America Airlines – Alaska ‘Bullish’ on Growing Corp. Travel Share, Expects Slow Recovery
Alaska Airlines executives expect business travel demand will recover to only half of pre-pandemic levels by the end of the year, but they also expect to pick up some marketshare during the recovery.
Following similar commentary by United Airlines and Delta Air Lines executives, Alaska executives in an earnings call on Tuesday said they are expecting recovery later this year led by “substantial pent-up demand” on the leisure side. Conversations with their corporate customers, however, indicate that corporate travel should be 50 percent of normal levels as 2021 closes, said Alaska Airlines president Ben Minicucci, who will succeed CEO Brad Tilden at the end of March.
Besides a successful vaccine rollout, duty-of-care considerations also could slow corporations’ return to travel, and companies likely will operate with reduced budgets at the onset of the recovery, EVP and chief commercial officer Andrew Harrison said. Business travel levels in the fourth quarter of 2020 were about 15 percent of their usual levels, according to Minicucci, a similar level reported by other U.S. carriers. Alaska has seen some demand growth from some segments where it has an advantage over other carriers—the fishing and oil industries in Alaska, for example—and small businesses “who do a fair bit of travel,” but large companies like Microsoft and Amazon are maintaining “strict policies with no travel,” Harrison said.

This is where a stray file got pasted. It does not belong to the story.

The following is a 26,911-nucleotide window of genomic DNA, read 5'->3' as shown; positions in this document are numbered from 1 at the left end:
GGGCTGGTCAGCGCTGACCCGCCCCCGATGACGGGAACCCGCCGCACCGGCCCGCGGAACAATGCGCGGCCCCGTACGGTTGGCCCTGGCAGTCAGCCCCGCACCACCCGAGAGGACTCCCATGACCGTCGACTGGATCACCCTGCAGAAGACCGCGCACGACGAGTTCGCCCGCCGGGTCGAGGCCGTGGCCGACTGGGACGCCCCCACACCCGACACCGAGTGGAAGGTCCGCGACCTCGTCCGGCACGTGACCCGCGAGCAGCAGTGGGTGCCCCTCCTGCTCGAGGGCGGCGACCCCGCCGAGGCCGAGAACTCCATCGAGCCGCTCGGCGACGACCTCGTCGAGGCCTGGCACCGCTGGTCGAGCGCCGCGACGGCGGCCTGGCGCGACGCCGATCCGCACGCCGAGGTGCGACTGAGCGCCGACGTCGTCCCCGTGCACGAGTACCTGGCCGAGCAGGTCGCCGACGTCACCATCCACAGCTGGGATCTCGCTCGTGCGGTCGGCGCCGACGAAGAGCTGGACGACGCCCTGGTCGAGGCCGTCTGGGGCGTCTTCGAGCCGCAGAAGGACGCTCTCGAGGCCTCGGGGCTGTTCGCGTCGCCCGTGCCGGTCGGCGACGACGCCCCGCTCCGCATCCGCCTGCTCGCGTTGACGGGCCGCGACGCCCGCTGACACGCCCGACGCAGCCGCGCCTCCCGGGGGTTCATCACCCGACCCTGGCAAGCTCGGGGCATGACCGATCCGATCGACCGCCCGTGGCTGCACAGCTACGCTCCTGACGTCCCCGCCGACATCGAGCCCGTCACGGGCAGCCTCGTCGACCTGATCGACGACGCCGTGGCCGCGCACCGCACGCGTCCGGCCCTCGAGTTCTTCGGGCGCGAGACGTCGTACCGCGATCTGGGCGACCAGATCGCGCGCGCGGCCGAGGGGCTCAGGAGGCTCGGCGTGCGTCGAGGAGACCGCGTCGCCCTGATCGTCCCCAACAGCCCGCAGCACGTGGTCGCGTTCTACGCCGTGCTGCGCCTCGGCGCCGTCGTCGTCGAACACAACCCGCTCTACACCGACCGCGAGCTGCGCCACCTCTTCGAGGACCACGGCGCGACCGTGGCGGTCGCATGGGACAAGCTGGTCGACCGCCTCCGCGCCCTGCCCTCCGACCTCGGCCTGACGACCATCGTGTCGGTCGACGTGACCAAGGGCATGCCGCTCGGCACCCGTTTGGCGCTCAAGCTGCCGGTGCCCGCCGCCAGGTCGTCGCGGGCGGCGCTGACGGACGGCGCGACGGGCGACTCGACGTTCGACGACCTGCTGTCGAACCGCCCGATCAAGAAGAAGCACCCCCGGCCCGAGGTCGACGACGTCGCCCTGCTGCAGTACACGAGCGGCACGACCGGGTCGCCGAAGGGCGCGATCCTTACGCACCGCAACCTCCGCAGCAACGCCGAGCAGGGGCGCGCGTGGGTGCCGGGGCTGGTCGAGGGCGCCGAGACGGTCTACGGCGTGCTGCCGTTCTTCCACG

In the meantime, however, Alaska’s sales teams are working to win new customers, leveraging its new partnership with American Airlines and upcoming entry into the Oneworld alliance.
“Working with America Airlines and Oneworld as a global partner, we’re seeing very solid and strong interest in new contracts, in terms of network and utility we can provide corporate contracts,” Harrison said. “We’re very bullish on getting an increased share of business travel.”
For the fourth quarter, Alaska’s passenger revenue was down 68 percent year over year to $657 million, and total operating revenue was down 64 percent to $808 million. The carrier’s average daily bookings have been increasing since they stalled in November, when Covid-19 cases in the United States began to accelerate and local restrictions in several areas were tightened, Minicucci said. Even so, he expects the carrier will be “treading water” until a significant portion of the population has been vaccinated.
This month, Alaska also has begun the process of unblocking middle seats, though it should not make a substantial difference given low load factors at the moment, Minicucci said. Alaska will leave middle seats blocked in premium cabins through May 31, not for safety reasons but as an added benefit for travelers booking premium cabins, particularly as business travel levels remain down, he said.
For the fourth quarter, Alaska reported a net loss of $430 million, compared with net income of $181 million in the fourth quarter of 2019. For the full year, Alaska’s net loss was $1.3 billion.
Alaska Airlines Q3 earnings